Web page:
James Massola, Karuni Rompies and Amilia Rosa – A decision to fast track coronavirus testing for all of Indonesia's 575 politicians and their families has prompted a furious response, as the country struggles to role out testing for the general population.
While MPs and their families are due to be tested next week, the country of nearly 270 million people has only reported 2756 tests. So far, it has reported 686 positive cases and 55 dead including eight doctors. In comparison, Australia has conducted more than 140,000 tests and South Korea has more than 300,000.
But experts believe the number of undetected cases could be much higher, given the mortality rate is 8.5 per cent in Indonesia at present, much higher than the global average of about 1 per cent.
Unverified viral videos are circulating widely on social media of people dying on the streets of Jakarta and in other cities such as Bali, where Frenchman Gerard Philippe Follet died nine days ago while waiting for emergency services to reach him.
Criticism of the fast-track testing for politicians has been swift on social media and Human Rights Watch Indonesia researcher Andreas Harsono said the decision was "not fair, it's outrageous".
"A lot of people are angry with parliamentarians as even doctors, nurses, ambulance drivers – the people on the front lines – are not being tested. It has made people very angry. This reinforces the idea that they are selfish."
He said President Joko Widodo "has been too slow, he had been notified since January that this would be a problem. But he was more worried about the economy and how it would affect tourism, so he did not prepare. They did not take it seriously, they have not supplied enough masks, gloves or hazmat suits. Some doctors have been using raincoats. That's why eight doctors have died, and we don't know how many nurses [have died]."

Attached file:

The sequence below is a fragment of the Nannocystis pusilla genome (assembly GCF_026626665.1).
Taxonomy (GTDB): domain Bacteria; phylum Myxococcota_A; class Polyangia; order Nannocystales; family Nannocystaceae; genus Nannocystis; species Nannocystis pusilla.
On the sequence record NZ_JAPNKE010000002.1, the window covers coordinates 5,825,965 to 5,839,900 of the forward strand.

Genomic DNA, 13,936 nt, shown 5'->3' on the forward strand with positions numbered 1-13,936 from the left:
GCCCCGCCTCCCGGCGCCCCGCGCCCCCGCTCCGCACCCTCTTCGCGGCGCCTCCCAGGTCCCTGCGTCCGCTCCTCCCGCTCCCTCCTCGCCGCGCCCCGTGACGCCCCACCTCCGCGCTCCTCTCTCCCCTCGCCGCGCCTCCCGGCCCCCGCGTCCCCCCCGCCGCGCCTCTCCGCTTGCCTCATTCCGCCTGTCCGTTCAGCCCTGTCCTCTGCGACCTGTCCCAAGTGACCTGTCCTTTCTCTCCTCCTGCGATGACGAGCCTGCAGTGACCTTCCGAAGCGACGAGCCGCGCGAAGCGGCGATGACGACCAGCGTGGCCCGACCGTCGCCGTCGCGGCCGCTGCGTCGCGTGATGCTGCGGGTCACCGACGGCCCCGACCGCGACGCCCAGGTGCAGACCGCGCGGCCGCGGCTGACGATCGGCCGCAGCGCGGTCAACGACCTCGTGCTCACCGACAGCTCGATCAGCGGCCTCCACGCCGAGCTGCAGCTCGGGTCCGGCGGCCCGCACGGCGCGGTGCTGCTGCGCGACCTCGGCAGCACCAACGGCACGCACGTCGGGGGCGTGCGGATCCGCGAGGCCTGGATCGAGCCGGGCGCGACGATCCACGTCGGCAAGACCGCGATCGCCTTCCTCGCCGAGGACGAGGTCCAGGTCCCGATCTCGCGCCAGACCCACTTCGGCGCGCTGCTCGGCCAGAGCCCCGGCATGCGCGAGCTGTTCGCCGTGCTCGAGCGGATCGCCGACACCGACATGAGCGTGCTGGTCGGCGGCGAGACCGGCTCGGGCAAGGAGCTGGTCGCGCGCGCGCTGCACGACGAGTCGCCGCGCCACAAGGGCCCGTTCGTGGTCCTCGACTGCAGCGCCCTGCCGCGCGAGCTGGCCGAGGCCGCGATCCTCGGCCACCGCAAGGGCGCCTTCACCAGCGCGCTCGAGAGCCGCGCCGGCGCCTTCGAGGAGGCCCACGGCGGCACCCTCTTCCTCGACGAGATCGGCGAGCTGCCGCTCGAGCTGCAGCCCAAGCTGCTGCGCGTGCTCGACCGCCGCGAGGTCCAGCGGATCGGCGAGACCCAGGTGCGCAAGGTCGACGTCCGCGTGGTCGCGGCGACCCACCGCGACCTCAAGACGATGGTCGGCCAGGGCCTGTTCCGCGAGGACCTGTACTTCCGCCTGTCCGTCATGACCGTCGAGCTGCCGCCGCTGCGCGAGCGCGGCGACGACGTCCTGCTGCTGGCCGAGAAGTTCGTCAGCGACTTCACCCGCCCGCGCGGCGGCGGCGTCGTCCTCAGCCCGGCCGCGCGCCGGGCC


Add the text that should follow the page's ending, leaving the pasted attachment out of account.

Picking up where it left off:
But Charles Honoris, an MP from the President's PDIP party, defended the decision to fast track testing for politicians as a "crucial" move to keep the government functioning.
"I have to say it objectively, I am not defending anyone and this is not about privilege. I think we have to be tested in order to make sure that the government runs effectively," he said.
He said the government was looking to import a million test kits and backed free testing for all Indonesians citizens who needed it.
Indonesian authorities are scrambling to respond to the coronavirus outbreak. China has donated 125,000 rapid test kits which have begun to be distributed around the country. A sharp uptick in positive cases is expected once testing begins in greater numbers.
Joko has resisted calls for a lock down to stop the spread of the disease, even as individual provinces and cities implement tighter restrictions on movement and gatherings.
In Jakarta, office workers have been told to stay home but millions of nannies, drivers, labourers and other low paid workers are not able to do the same, with trains still packed with people heading to work.
Bali has allowed hundreds of cruise ship passengers to disembark on their shore, despite other Indonesian ports turning them away over coronavirus fears.
National exams have been suspended and the athlete's village from 2018 Asian games has been converted into a temporary medical facility as hospitals struggle to cope with an influx of cases.
Police have been warning people not to hold mass gatherings such as weddings and at coffee shops, with the threat of fines to those do not obey the edict.